Hospital Emergency Departments Are Focusing on Seniors

Many hospital emergency departments (EDs) have specialty areas for children. Now some are developing separate areas for seniors with geriatric team-based care, more comfort, and less noise and confusion. The focus of the specialized team is to not just treat the immediate problem, but to uncover underlying problems ― from depression to dementia to a hazard-prone home environment. Seniors already account for more than million ED visits a year and by 2030, 20 percent of all Americans will be 65 or older. Older adults have different needs which are often at odds with modern EDs that are best equipped to handle crises like gunshot wounds or car crashes. Geriatric patients often need lengthy detective work to unravel the multiple ailments that they tend to show up with and may exhibit different symptoms than younger people. Their illnesses may cause confusion that can be mistaken for dementia. At the same time, cognitive problems may not be obvious when these patients are describing their symptoms or the onset of their medical problem. Seniors also have a high rate of recurrent visits to the ED.

HOW DOES IT WORK

Seniors still enter through the main ED and initially visit the triage nurse. If they have an immediate, life-threatening condition they stay in the regular ED. Otherwise they are triaged to the adjacent geriatric ED intake area.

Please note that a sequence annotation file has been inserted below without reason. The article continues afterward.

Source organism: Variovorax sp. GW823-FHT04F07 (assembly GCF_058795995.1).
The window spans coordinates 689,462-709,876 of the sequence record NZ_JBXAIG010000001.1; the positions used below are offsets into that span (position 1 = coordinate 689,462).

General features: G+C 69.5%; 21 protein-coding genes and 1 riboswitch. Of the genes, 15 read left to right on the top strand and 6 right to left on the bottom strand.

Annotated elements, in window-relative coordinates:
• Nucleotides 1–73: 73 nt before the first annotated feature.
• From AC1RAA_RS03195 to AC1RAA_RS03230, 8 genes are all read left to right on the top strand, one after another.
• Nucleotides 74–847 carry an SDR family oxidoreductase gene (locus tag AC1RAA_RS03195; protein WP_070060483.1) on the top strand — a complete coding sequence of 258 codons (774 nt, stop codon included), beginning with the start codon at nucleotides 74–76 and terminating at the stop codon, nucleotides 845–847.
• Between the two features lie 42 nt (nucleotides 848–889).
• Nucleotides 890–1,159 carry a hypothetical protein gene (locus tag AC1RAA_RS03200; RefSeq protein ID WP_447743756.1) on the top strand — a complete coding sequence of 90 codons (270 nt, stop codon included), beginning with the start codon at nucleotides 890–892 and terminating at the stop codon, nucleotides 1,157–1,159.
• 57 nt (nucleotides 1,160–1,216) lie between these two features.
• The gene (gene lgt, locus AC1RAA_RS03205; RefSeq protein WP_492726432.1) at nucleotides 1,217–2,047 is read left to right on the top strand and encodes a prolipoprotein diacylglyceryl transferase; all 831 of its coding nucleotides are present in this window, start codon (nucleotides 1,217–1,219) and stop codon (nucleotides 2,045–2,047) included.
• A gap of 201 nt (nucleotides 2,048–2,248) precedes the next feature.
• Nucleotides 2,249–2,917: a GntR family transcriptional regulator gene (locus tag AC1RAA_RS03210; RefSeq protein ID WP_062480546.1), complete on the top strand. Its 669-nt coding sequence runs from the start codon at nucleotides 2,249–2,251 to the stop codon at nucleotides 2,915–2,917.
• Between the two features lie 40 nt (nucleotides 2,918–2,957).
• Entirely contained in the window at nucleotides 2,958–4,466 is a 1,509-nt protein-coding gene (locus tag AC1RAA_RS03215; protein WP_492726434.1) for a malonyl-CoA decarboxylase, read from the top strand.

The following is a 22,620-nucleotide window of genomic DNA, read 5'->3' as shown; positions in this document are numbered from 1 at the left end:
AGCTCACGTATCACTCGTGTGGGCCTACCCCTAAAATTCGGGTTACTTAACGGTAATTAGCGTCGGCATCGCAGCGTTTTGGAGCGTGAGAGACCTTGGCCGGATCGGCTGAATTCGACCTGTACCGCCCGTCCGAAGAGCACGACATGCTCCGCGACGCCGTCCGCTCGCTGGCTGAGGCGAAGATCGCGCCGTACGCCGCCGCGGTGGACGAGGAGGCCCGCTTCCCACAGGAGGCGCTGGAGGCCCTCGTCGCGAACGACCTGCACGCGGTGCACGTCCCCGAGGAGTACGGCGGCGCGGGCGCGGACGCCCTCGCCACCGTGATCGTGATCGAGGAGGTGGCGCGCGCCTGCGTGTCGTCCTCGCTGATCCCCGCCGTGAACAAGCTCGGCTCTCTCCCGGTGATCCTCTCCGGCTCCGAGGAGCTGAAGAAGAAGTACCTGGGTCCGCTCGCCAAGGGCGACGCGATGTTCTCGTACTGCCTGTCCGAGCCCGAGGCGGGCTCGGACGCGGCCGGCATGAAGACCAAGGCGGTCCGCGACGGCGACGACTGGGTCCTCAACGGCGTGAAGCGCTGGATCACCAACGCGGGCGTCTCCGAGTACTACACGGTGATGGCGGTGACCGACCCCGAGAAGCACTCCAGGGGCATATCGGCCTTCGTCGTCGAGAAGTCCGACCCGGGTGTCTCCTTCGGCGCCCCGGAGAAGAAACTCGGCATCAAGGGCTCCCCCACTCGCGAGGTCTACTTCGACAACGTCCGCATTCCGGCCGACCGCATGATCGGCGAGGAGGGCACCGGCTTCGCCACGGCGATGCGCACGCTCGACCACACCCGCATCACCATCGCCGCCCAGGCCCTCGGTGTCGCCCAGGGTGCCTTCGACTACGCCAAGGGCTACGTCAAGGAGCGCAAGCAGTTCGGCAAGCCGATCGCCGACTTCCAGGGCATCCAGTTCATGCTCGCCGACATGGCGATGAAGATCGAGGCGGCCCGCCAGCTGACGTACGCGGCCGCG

Specific features of the geriatric ED include:

  • Treatment spaces are designed with doors instead of curtains to reduce noise that can increase anxiety, cause confusion, and create communication difficulties.
  • Nurses carry “pocket talkers” ― small amplifiers that hook to headphones so they don’t have to yell if a patient is hard of hearing.
  • Stretcher mattresses are thicker and patients who do not need to lay flat can opt for cushioned reclining chairs instead (patients tend to feel better when they can remain upright).
  • Nonskid floors and strategically-placed handrails guard against falls.
  • Dimmable task and overhead lighting are provided.
  • Forms are printed in large type ― to help patients read their care instructions when it is time to go home.
  • Pharmacists automatically check if the patient’s routine medications could cause dangerous interactions.
  • A geriatric social worker is on hand to arrange for Meals on Wheels or other resources.
  • Day-after-discharge follow-up phone calls are conducted to monitor how patients are doing after discharge.

The real change in patient care involves retraining physicians and nurses to delve deeper into patients’ lives ― such as checking for signs of depression, dementia, or delirium while they are awaiting test results.

Older adults have different needs which are often at odds with modern EDs that are best equipped to handle crises like gunshot wounds or car crashes.

CONCLUSION

It should be noted that hospitals with enough money and space may have an advantage but the key is staff training to improve overall geriatric awareness regardless of whether a separate specialty ED is created. One key measure of the success of an organization’s investment of dollars and time is a reduction in return visits.

This article is an update from a previous post.